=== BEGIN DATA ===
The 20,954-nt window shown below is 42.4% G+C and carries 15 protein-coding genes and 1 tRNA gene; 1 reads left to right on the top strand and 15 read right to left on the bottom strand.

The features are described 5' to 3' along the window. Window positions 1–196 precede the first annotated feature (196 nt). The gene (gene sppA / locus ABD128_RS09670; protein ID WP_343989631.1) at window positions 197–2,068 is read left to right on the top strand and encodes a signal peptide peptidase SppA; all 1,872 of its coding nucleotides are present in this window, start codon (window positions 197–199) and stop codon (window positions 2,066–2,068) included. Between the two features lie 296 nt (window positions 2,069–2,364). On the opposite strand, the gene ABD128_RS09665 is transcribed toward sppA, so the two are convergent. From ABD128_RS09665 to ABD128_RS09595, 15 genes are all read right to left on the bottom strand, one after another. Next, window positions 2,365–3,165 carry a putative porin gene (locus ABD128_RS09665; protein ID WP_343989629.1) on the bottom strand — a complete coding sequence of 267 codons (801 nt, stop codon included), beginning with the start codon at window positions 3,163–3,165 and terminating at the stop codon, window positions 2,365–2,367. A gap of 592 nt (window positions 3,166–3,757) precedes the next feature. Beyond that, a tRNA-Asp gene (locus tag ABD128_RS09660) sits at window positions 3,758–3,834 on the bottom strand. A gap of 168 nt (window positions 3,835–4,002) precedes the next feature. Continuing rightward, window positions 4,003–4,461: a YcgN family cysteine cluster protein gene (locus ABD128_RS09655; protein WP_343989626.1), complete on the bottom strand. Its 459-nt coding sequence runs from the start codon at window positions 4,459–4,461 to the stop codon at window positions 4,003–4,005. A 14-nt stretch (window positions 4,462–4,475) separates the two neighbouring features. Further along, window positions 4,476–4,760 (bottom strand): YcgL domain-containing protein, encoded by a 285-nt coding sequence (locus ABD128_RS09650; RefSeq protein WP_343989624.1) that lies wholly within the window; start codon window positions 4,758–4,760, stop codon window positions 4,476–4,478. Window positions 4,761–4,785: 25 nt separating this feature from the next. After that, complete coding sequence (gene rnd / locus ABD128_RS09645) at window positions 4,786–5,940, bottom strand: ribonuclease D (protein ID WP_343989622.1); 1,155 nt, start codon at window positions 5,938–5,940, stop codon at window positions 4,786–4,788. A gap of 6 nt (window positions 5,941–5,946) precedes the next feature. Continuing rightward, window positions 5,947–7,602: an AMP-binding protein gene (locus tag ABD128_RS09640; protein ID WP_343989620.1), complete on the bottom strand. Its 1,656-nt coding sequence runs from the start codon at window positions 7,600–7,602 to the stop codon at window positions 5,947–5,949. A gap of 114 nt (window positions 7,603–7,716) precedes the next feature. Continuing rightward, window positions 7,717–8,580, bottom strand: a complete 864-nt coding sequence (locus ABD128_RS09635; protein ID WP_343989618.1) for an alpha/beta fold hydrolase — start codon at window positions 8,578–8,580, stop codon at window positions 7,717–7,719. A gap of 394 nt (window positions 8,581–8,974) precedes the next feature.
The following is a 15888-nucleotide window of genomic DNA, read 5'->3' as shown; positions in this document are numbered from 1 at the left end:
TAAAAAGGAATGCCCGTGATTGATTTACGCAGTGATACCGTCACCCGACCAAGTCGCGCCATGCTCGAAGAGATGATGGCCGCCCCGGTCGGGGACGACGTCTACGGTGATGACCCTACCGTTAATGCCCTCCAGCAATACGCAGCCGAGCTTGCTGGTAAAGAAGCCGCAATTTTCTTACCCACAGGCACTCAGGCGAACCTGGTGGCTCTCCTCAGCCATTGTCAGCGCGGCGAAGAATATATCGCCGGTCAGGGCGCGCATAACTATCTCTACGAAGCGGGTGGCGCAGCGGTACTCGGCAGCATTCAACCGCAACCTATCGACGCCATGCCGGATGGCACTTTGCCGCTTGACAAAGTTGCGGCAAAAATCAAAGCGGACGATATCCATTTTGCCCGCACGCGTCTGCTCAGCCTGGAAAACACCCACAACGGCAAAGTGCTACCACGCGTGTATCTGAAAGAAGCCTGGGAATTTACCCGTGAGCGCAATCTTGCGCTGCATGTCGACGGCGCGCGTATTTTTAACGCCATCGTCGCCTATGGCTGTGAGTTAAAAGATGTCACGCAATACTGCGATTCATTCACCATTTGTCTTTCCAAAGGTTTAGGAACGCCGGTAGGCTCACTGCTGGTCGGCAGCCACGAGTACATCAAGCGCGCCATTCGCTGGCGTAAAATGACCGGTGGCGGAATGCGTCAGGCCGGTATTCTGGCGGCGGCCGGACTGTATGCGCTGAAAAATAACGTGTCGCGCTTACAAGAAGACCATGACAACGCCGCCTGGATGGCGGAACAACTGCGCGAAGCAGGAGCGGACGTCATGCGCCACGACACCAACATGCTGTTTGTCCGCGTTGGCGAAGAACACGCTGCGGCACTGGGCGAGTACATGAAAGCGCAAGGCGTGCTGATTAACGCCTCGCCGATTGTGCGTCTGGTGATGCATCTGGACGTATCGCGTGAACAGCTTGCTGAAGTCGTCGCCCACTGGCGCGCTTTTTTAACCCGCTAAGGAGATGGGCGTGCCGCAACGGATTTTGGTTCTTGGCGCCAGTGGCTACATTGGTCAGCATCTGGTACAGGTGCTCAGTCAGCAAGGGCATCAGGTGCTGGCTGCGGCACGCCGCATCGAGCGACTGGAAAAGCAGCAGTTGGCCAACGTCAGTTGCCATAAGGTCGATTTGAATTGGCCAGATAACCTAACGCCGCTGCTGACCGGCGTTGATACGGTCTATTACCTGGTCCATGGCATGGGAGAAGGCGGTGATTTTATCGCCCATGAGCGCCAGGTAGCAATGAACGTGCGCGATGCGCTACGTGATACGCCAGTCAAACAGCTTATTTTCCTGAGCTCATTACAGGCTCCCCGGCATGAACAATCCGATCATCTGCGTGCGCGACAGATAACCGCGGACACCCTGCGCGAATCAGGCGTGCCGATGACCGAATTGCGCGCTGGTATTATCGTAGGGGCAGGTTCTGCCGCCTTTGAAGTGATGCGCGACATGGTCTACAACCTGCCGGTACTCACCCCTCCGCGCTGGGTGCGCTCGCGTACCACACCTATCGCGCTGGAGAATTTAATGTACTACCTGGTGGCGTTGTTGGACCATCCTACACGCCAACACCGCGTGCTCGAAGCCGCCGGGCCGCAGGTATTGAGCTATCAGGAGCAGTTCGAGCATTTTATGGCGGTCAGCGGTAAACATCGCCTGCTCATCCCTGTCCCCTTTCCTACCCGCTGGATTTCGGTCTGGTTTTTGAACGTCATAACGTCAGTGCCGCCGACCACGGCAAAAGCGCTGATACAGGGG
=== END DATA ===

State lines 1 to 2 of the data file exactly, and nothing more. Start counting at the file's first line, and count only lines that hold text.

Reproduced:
The 20,954-nt window shown below is 42.4% G+C and carries 15 protein-coding genes and 1 tRNA gene; 1 reads left to right on the top strand and 15 read right to left on the bottom strand.

The features are described 5' to 3' along the window. Window positions 1–196 precede the first annotated feature (196 nt). The gene (gene sppA / locus ABD128_RS09670; protein ID WP_343989631.1) at window positions 197–2,068 is read left to right on the top strand and encodes a signal peptide peptidase SppA; all 1,872 of its coding nucleotides are present in this window, start codon (window positions 197–199) and stop codon (window positions 2,066–2,068) included. Between the two features lie 296 nt (window positions 2,069–2,364). On the opposite strand, the gene ABD128_RS09665 is transcribed toward sppA, so the two are convergent. From ABD128_RS09665 to ABD128_RS09595, 15 genes are all read right to left on the bottom strand, one after another. Next, window positions 2,365–3,165 carry a putative porin gene (locus ABD128_RS09665; protein ID WP_343989629.1) on the bottom strand — a complete coding sequence of 267 codons (801 nt, stop codon included), beginning with the start codon at window positions 3,163–3,165 and terminating at the stop codon, window positions 2,365–2,367. A gap of 592 nt (window positions 3,166–3,757) precedes the next feature. Beyond that, a tRNA-Asp gene (locus tag ABD128_RS09660) sits at window positions 3,758–3,834 on the bottom strand. A gap of 168 nt (window positions 3,835–4,002) precedes the next feature. Continuing rightward, window positions 4,003–4,461: a YcgN family cysteine cluster protein gene (locus ABD128_RS09655; protein WP_343989626.1), complete on the bottom strand. Its 459-nt coding sequence runs from the start codon at window positions 4,459–4,461 to the stop codon at window positions 4,003–4,005. A 14-nt stretch (window positions 4,462–4,475) separates the two neighbouring features. Further along, window positions 4,476–4,760 (bottom strand): YcgL domain-containing protein, encoded by a 285-nt coding sequence (locus ABD128_RS09650; RefSeq protein WP_343989624.1) that lies wholly within the window; start codon window positions 4,758–4,760, stop codon window positions 4,476–4,478. Window positions 4,761–4,785: 25 nt separating this feature from the next. After that, complete coding sequence (gene rnd / locus ABD128_RS09645) at window positions 4,786–5,940, bottom strand: ribonuclease D (protein ID WP_343989622.1); 1,155 nt, start codon at window positions 5,938–5,940, stop codon at window positions 4,786–4,788. A gap of 6 nt (window positions 5,941–5,946) precedes the next feature. Continuing rightward, window positions 5,947–7,602: an AMP-binding protein gene (locus tag ABD128_RS09640; protein ID WP_343989620.1), complete on the bottom strand. Its 1,656-nt coding sequence runs from the start codon at window positions 7,600–7,602 to the stop codon at window positions 5,947–5,949. A gap of 114 nt (window positions 7,603–7,716) precedes the next feature. Continuing rightward, window positions 7,717–8,580, bottom strand: a complete 864-nt coding sequence (locus ABD128_RS09635; protein ID WP_343989618.1) for an alpha/beta fold hydrolase — start codon at window positions 8,578–8,580, stop codon at window positions 7,717–7,719. A gap of 394 nt (window positions 8,581–8,974) precedes the next feature.